Otitis Externa

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Eczema of the meatus and pinna (see Fig. 2.41) may be associated with eczema elsewhere, particularly in the scalp, or it may be an isolated condition affecting only one ear. Itching is the main symptom, with scanty discharge. The eczematous type of otitis externa usually settles with the use of a topical corticosteroid and antibiotic drop. Cleaning of the meatus may also be necessary, either with cotton wool on a probe, or suction and the Zeiss microscope. Otitis externa tends to recur.

The patient should avoid over-diligent cleaning of the meatus, or scratching the ear with the finger, probes, or cotton wool buds. Cotton wool buds, if used, should only be used to the orifice of the meatus. Water entering the ear during washing or swimming also predisposes to the recurrence of otitis externa.

Otitis Externa Bullosa

Fig. 2.42 A furuncle in the meatus is the other common type of otitis externa. It is characterized by pain; pain on movement of the pinna or on inserting the auriscope is diagnostic of a furuncle. Diabetes mellitus must be excluded with recurrent furuncles.

Fig. 2.41 Eczematous otitis externa.

Eardrop sensitivity may worsen an otitis externa. Chloramphenicol drops caused this condition. Neomycin less commonly causes similar reactions. Patients should be advised to discontinue eardrops that cause an increase in irritation or that are painful.

Fig. 2.42 A furuncle in the meatus is the other common type of otitis externa. It is characterized by pain; pain on movement of the pinna or on inserting the auriscope is diagnostic of a furuncle. Diabetes mellitus must be excluded with recurrent furuncles.

Diabetic Furnacle
Fig. 2.44 Chronic otitis externa persisting for years may eventually lead to meatal stenosis and rarely to closure of the ear canal.

Fig. 2.43 Furunculosis. This is a generalized infection of the meatal skin. Pain is severe and the canal is narrowed or occluded so that examination with the auriscope is extremely painful and no view of the deep meatus is possible. A swab of the pus should be taken, and treatment is with systemic antibiotics and a meatal dressing (e.g., glycerine and ichthyol, or a corticosteroid cream with an antibiotic).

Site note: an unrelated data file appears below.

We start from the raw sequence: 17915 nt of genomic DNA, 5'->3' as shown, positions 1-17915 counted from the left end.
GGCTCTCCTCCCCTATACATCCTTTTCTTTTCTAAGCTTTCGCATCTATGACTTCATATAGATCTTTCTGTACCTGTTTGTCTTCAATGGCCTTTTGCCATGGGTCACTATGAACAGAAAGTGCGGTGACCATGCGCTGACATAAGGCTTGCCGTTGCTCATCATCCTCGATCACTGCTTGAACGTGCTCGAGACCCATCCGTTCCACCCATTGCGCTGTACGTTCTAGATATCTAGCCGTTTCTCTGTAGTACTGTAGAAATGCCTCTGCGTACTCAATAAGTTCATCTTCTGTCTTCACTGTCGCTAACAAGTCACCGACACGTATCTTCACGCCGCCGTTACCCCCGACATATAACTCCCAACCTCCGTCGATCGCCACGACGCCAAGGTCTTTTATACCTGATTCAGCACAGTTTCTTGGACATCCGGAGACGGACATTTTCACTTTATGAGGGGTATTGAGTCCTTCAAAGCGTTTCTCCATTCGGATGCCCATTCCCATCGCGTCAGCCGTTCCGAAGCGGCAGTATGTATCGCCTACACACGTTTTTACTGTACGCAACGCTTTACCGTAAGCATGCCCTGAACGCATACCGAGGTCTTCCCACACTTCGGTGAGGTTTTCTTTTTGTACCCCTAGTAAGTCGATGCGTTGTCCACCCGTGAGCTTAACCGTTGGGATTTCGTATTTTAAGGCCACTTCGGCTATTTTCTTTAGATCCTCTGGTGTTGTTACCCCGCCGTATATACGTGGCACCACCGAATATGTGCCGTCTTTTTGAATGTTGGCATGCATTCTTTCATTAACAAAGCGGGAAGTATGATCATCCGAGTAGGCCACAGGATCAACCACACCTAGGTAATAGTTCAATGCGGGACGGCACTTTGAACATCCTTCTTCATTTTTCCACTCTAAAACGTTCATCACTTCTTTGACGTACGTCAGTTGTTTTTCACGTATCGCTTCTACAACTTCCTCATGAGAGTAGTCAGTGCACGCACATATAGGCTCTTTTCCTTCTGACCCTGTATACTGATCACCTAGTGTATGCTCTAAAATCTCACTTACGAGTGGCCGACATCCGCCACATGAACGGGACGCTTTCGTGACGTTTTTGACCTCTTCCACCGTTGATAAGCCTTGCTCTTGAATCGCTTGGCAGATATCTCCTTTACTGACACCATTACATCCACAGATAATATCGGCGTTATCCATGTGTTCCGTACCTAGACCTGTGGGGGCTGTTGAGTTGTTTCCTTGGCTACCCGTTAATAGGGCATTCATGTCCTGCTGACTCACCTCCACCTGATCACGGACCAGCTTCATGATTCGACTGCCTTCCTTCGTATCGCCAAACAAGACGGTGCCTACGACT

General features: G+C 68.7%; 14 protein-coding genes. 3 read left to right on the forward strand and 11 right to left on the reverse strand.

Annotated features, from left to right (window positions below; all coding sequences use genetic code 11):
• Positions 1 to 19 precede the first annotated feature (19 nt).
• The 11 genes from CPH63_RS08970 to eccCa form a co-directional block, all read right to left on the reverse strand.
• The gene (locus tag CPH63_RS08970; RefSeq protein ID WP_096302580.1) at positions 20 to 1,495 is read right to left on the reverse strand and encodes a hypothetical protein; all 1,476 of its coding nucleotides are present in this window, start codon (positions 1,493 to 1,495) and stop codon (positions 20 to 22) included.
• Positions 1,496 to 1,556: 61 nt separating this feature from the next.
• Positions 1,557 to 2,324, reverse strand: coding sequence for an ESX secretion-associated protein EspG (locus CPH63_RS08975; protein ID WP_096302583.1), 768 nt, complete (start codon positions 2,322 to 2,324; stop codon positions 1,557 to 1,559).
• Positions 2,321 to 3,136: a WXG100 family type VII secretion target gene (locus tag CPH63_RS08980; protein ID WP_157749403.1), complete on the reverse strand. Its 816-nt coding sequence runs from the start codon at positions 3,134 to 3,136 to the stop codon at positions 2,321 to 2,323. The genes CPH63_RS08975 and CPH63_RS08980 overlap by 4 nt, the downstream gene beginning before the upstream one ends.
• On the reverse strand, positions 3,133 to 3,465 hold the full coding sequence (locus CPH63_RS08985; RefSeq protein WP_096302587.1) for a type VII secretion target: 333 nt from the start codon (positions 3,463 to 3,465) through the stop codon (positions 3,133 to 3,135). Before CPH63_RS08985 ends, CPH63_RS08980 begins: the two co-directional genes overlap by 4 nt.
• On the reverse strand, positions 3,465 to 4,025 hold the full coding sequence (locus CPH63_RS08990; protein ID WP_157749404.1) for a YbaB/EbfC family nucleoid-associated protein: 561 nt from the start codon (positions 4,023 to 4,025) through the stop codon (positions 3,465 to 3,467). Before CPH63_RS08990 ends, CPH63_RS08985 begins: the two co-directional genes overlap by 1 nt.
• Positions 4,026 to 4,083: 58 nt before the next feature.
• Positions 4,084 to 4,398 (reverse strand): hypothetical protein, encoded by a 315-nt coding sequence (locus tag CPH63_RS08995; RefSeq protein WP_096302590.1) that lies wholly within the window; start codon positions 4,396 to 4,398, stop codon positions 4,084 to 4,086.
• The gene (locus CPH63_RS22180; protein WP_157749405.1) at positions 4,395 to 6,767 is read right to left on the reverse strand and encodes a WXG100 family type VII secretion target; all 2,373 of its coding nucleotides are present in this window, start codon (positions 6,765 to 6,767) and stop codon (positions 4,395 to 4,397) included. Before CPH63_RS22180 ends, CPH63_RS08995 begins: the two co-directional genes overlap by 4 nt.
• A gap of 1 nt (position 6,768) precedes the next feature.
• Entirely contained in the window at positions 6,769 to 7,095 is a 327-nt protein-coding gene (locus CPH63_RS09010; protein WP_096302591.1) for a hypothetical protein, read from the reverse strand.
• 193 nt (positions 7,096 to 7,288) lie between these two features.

The organism may be transferred by the patient's finger from the nasal vestibules, and a nasal swab is a relevant investigation, particularly with recurrent furuncles. The lymph nodes adjacent to the pinna are enlarged with a furuncle or furunculosis, and a tender mastoid node may mimic a cortical mastoid abscess.

Mastoid Abscess Otitis Externa

Fig. 2.45a-c "Deep" otitis externa. An uncommon form of chronic otitis externa involves predominantly the skin of the deep bony meatus and the surface of the tympanic membrane. The drum epithelium may become replaced with sessile granulations (granular myringitis) infected with Pseudomonas pyocyanea.

In protracted cases of this type of otitis externa, the skin of the deep mea-tus and drum becomes thickened and "funneled" with meatal atresia. The resulting conductive hearing loss is extremely difficult to treat surgically once this condition is quiescent.

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Fig. 2.46 "Malignant" otitis externa is a rare and serious form of otitis externa to which elderly diabetics are particularly susceptible. Granulation tissue is found in the meatus infected with Pseudomonas and anaerobic organisms. This granulation tissue tends to erode deeply, involving the middle and inner ear, the bone of the skull base with extension to the brain, and also the great vessels of the neck. If uncontrolled, the condition may be fatal.